When COVID-19 crashes the office party
Online work parties mean slow times for companies that help host holiday events
Every year around this time, Saeed El-Darahali throws a holiday work party.
In past years, the president and CEO of the tech company SimplyCast in Dartmouth, N.S., has rented a local restaurant for his staff.
But this year, due to the pandemic, he is moving SimplyCast's seasonal celebrations online, and connecting with people at home.
"We're actually looking at potentially shipping a prepared meal to our employees and then playing an online game for about an hour or two," El-Darahali said.
With more people working from home and public health protocols limiting gatherings, many people are seeing work parties cancelled or carried out in new ways this year.
Office manager Danielle Bishop went from being excited about planning her first office holiday party for Trampoline, a branding agency in Halifax, to hosting an online Advent calendar for staff. Each day in December, she presents items from locally owned shops to her co-workers via Zoom.
"With this year we really had to get creative and still make everyone feel just as appreciated, if not more, than past years." Bishop said. "Everybody kind of needs a smile."
No revelry revenue
While workplaces are finding fun online alternatives for office holiday parties, restaurants, catering companies and event venues are feeling their loss.
This is normally one of the busiest times of year for Esther McLaran, who manages more than a dozen escape rooms in the Halifax area.
But even before the province tightened COVID-19 restrictions in late November, escape room bookings were down to primarily "bubble" families, not company events, she said.
The RCR Hospitality Group operates seven restaurants and 10 venues across Halifax, including the Lord Nelson Hotel, Discovery Centre and Cunard Centre.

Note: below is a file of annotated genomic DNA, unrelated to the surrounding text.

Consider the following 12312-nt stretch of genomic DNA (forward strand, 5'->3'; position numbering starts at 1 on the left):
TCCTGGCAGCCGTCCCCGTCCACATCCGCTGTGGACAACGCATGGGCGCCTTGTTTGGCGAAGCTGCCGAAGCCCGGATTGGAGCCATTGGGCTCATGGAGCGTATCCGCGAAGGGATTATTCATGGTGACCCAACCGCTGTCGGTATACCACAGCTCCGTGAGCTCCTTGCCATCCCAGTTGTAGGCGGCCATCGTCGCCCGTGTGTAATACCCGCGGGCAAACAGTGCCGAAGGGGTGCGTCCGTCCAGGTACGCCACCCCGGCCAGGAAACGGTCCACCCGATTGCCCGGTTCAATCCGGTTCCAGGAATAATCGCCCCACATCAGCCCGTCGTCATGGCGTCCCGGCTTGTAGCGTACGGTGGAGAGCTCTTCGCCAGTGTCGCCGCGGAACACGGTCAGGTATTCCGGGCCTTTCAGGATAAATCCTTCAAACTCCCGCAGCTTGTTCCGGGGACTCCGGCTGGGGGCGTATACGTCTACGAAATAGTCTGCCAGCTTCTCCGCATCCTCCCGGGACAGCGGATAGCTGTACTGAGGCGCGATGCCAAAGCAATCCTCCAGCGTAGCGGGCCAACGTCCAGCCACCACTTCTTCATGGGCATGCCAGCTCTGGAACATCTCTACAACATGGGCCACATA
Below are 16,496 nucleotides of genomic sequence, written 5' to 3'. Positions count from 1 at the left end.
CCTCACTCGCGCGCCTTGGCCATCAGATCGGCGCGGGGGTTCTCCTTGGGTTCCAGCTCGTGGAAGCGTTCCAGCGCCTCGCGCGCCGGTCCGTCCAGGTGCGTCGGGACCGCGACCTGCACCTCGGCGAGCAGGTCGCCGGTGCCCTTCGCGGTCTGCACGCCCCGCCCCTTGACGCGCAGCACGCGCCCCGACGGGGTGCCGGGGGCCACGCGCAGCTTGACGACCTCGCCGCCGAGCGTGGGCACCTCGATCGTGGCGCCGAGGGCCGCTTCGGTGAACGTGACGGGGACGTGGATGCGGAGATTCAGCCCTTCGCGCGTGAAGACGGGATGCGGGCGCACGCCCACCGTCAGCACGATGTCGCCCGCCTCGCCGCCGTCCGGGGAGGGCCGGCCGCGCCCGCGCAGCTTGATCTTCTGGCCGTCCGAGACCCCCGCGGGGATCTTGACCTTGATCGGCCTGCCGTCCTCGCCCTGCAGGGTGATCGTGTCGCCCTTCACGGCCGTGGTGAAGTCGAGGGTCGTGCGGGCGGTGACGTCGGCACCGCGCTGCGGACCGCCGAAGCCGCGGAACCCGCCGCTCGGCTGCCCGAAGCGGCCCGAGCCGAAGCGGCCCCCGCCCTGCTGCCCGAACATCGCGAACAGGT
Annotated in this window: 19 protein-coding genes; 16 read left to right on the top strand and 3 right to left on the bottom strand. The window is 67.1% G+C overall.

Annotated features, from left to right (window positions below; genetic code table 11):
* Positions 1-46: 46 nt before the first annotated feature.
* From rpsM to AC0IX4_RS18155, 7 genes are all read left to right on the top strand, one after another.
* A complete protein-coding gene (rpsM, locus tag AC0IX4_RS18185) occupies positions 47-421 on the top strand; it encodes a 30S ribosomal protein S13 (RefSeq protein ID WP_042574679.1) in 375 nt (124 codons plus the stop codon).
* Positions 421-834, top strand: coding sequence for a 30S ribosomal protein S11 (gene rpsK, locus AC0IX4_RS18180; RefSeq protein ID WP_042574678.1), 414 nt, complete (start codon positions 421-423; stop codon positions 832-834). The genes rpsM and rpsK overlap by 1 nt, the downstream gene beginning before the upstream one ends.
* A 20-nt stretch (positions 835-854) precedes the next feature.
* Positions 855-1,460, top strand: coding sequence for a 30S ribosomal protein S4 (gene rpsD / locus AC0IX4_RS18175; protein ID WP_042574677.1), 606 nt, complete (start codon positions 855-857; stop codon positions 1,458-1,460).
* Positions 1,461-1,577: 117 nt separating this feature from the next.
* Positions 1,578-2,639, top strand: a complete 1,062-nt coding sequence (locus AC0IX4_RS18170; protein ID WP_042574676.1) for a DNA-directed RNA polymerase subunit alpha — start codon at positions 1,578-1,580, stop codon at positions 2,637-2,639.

Elizabeth Newman, vice-president of sales and marketing, said each location would have Christmas parties from mid-November to mid-December.
But without holiday office parties or client receptions this year, Newman said "our staff aren't employed" and "revenue is zero."
Put off, not call off
It's a similar financial story for Scanway Catering, a company that's been operating in Halifax for almost 30 years.
Business partner Raj Gupta said Scanway would normally be doing up to 12 events a day at this time of year.
But Scanway has lost 95 per cent of its business from holiday office parties and corporate events this year, resulting in a loss of tens of thousands of dollars in revenue.
"We have almost no events whatsoever," Gupta said. "COVID-19 has really hit us in this business industry with unprecedented force."
Dave O'Connor, president of the Glow The Event Store in Halifax, said the pandemic has been disastrous for anybody in the event business.
With hopes that better times are ahead, he suggests that holiday office parties be put off, not called off, this season.
"There's nothing wrong with having a Christmas party in either January or February, call it a winter carnival or winter festival," O'Connor said.
"There's nothing wrong with doing something just a little later, because it's not a normal year by any stretch."